The Harvard Law School law library is digitizing many of its unique resources, providing greater public access to the materials. A recent project is the digitization of the student notebooks from the Litchfield Law School. Considered to be the first formal legal program in America, the Litchfield Law School opened in 1784 and closed its doors in 1833. Tapping Reeve was initially the sole professor. During the 50 years that the school was open, a number of notable Americans went through the educational program at Litchfield. Included among the school’s alumni is South Carolina’s John C. Calhoun. Check out the recently digitized notebooks here with the Harvard Law Library’s finding aid.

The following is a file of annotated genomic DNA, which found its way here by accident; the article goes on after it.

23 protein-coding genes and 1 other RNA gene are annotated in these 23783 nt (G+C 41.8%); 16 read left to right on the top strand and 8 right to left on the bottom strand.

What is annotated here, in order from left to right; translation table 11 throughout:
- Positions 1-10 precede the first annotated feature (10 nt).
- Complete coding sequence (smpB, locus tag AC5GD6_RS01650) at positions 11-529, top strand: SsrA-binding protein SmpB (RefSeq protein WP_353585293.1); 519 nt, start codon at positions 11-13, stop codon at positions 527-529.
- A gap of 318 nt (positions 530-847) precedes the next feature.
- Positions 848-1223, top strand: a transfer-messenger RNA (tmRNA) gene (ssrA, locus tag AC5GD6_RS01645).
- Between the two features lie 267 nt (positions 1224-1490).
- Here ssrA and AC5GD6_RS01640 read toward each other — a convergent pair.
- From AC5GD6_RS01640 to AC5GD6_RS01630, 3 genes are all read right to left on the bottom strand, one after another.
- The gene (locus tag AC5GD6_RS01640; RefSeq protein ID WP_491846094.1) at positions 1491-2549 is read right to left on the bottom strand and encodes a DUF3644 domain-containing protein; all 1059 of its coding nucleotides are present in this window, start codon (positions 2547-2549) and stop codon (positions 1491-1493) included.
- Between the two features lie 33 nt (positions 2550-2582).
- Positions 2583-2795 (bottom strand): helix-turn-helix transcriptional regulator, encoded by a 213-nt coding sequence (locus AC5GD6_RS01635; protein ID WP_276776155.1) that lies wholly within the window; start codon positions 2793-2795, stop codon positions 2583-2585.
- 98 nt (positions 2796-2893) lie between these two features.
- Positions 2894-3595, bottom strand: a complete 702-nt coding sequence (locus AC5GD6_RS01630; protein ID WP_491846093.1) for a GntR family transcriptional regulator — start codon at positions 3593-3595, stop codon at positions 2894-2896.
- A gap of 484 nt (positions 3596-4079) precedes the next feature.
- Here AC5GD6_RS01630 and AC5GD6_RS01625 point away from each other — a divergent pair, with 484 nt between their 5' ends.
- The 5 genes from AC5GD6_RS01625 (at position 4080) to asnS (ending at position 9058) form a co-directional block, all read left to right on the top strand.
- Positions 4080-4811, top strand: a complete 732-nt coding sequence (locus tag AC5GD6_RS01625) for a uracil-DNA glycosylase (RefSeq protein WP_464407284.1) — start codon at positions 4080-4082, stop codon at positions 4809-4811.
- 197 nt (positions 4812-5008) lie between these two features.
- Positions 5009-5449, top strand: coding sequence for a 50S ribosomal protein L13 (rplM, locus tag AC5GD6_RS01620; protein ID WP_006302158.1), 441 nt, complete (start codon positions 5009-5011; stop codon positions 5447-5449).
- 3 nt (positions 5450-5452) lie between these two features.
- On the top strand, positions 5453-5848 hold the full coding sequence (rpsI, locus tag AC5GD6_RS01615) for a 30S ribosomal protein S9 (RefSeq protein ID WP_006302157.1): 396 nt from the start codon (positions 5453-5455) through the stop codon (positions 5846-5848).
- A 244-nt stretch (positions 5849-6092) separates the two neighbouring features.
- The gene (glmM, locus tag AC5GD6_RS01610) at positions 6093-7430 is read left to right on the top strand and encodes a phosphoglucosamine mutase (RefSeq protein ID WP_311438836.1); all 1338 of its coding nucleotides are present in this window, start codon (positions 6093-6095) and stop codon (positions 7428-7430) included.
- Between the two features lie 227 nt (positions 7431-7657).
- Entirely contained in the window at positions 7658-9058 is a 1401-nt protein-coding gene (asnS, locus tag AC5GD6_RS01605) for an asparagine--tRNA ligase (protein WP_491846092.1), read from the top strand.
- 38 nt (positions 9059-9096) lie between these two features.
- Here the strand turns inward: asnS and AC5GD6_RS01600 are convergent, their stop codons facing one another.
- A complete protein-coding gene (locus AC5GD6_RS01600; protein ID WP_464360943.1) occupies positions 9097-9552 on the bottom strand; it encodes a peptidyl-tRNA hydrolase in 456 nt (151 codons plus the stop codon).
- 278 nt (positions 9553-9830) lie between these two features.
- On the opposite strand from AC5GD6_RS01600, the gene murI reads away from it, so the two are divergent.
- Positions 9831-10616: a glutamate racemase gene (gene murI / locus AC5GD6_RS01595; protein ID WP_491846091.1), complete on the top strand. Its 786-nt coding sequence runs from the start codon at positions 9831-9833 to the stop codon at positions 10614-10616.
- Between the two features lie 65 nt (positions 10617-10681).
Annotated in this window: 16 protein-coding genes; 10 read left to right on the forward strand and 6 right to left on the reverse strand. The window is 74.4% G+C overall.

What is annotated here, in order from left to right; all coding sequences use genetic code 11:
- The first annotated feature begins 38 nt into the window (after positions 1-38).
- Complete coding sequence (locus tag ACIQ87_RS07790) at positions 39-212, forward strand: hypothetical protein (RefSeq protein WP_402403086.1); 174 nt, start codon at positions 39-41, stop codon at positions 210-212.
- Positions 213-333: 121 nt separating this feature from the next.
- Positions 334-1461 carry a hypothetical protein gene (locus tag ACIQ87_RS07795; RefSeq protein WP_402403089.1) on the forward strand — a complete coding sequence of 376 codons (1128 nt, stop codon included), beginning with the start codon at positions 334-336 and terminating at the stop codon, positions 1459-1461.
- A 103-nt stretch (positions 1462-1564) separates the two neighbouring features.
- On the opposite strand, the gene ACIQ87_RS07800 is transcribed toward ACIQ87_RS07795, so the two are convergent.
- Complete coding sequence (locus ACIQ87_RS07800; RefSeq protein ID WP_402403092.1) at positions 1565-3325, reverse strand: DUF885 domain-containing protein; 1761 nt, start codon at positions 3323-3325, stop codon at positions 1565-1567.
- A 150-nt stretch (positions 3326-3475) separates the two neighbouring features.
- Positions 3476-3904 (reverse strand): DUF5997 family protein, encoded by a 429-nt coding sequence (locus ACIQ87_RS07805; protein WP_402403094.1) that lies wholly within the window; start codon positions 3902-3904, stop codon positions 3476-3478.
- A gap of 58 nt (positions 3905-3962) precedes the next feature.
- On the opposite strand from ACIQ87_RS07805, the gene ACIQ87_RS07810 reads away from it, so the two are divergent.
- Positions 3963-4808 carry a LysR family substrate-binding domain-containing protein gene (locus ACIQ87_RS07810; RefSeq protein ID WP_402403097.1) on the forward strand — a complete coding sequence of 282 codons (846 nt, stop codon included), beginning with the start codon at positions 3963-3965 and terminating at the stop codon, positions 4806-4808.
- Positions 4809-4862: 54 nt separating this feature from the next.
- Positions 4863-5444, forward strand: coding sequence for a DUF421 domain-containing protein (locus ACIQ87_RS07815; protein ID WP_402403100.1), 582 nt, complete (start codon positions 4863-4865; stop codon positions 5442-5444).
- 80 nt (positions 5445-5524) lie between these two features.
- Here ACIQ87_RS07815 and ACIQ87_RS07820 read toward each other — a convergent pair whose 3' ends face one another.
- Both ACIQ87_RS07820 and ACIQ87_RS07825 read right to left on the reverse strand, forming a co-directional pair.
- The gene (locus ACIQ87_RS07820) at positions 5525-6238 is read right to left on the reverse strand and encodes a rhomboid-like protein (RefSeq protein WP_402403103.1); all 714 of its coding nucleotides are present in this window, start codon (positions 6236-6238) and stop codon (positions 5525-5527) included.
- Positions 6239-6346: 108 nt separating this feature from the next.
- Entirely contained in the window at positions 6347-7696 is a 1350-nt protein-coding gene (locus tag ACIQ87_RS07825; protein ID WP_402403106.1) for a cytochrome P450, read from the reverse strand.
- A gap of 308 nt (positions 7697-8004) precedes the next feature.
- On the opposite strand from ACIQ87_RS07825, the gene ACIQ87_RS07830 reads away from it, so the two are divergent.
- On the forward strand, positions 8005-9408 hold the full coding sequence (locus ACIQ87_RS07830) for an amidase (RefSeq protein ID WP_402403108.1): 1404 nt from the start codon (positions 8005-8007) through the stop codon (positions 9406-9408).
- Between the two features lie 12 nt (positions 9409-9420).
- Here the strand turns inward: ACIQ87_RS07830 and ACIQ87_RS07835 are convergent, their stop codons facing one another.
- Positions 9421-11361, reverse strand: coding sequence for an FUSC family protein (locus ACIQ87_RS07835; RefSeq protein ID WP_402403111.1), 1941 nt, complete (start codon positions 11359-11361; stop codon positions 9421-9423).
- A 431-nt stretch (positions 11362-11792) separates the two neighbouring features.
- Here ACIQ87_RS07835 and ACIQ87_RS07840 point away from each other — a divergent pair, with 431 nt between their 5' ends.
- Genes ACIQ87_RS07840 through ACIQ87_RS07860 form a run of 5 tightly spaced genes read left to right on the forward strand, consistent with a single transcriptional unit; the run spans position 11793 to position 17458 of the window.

The Yale Law School Lillian Goldman Law Library recently purchased Anthony Taussig’s rare legal collection. Taussig, a London barrister and historian, collected historical English legal materials over several decades. The library purchased the collection which contains 200 books and 400 manuscripts. Titles, unique in North America, include a 1481 Abridgment of English Statutes and a pamphlet about the 1772 Sommerset case which outlawed slavery within the British Isles. After the collection is processed, it will be made available to scholars in the Yale University Beinecke Rare Book and Manuscript Library.